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  #1  
Old 16 September 2010, 07:25 PM
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Icon86 Walking corpses in Indonesia

Comment: Only in Indonesia (especially Toraja), a corpse is usually being
carried up to the grave, but in Toraja, the corpse is woken up letting it
walk to its grave (is rarely performed anymore)

The corpse is woken up using black magic. This is done because in Toraja
the graves/cemetries is placed above limestones mountains.

The corpse walks by itself, and its guided by an expert in black magic behind it.
But there is one prohibition, the corpse shouldn’t be appointed, once pointed,
the corpse falls down and isn’t able to walk again.

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  #2  
Old 16 September 2010, 10:04 PM
General Redwood General Redwood is offline
 
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"When there is no more room in Hell..."

But seriously, I don't even know how to comment on this. I don't know what this photo is of, but basic logic tells me it's not a zombie burial.

Besides, a quick peak at the Wiki page for Toraja shows it to be vast majority Christian, not practitioners of 'black magic'.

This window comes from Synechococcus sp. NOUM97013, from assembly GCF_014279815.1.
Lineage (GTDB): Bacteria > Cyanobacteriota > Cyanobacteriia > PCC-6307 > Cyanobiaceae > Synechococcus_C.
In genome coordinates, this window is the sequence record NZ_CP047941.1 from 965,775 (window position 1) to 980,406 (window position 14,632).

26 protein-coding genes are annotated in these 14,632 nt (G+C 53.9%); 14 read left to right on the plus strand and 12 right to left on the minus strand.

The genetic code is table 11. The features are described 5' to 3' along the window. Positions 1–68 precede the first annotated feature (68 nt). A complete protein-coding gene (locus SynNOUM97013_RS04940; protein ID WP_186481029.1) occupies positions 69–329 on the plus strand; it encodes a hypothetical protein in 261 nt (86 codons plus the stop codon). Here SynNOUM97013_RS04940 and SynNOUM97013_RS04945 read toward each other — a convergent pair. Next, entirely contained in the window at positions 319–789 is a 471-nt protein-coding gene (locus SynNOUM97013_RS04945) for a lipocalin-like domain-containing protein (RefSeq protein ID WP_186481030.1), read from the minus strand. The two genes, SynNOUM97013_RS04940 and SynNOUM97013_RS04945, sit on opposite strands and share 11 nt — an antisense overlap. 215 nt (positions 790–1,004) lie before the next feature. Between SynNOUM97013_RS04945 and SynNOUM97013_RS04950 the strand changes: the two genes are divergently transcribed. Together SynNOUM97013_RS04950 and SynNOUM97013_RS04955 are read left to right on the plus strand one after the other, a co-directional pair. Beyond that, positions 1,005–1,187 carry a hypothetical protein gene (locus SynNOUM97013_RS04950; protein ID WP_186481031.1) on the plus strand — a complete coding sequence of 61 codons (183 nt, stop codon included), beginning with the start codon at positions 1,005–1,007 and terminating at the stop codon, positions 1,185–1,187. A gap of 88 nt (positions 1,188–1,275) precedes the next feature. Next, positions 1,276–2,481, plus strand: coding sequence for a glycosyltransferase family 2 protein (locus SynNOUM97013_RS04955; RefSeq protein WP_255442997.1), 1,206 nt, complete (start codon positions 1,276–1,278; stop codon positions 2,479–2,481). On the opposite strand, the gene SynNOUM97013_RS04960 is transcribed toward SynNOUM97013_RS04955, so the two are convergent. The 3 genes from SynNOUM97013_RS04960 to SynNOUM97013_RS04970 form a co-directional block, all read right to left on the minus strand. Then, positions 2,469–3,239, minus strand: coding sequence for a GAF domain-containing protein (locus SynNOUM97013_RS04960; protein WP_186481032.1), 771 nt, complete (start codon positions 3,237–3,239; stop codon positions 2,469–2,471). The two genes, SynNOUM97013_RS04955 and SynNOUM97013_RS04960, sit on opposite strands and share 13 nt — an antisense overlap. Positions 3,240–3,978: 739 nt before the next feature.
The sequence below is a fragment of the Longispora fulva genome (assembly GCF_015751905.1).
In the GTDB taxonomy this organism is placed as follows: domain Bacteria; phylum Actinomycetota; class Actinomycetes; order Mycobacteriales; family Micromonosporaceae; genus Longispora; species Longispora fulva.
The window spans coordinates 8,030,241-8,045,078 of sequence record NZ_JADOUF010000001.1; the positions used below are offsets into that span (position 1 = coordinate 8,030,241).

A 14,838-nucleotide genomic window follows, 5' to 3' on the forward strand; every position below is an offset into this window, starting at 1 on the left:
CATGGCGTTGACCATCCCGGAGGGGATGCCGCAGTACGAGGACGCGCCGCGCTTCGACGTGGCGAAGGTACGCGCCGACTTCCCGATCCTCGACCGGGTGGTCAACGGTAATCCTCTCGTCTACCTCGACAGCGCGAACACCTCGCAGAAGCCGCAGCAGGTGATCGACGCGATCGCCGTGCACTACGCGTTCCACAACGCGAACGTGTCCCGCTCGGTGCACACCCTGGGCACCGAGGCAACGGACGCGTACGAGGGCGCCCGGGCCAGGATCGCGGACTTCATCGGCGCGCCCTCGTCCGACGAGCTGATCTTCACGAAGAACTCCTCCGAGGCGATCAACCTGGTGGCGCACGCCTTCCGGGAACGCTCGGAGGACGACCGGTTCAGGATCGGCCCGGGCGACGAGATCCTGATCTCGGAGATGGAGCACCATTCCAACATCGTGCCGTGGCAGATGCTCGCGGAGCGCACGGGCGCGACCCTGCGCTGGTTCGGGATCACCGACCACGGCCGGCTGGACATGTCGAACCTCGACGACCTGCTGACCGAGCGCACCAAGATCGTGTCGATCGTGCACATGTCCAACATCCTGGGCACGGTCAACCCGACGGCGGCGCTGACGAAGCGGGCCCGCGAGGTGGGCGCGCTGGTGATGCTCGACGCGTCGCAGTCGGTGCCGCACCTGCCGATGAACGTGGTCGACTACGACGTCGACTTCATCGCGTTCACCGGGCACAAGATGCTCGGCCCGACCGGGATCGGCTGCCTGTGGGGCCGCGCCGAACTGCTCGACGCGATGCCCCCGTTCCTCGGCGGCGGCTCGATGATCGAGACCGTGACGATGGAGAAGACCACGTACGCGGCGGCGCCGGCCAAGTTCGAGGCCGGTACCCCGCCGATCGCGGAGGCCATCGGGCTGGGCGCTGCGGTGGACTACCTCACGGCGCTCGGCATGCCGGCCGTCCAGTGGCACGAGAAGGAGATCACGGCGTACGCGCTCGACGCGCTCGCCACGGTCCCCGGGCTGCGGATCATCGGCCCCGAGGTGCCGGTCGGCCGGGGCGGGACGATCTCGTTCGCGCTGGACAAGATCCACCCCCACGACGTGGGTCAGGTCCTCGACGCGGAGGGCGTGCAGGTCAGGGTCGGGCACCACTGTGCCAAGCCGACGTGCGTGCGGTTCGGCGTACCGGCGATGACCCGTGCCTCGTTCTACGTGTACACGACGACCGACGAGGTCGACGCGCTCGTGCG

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Old 16 September 2010, 10:11 PM
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I am sensing a certain non-facility with the English language, myself.
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Old 16 September 2010, 10:12 PM
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Off hand I would say that is a mummy, not a corpse. There are many cultures that "parade" mummies of their ancestors. Granted the mummies don't actually walk, but they are certainly dressed up and carried about.
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Old 16 September 2010, 10:19 PM
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What's the point of bringing someone back to life (or unlife?) and then pointing at them? So they can walk to their own grave and we can save on pallbearers?
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Old 16 September 2010, 10:20 PM
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Well, the graves are above the mountains, you see. Zombies are cheaper than helicopters.
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Old 16 September 2010, 10:42 PM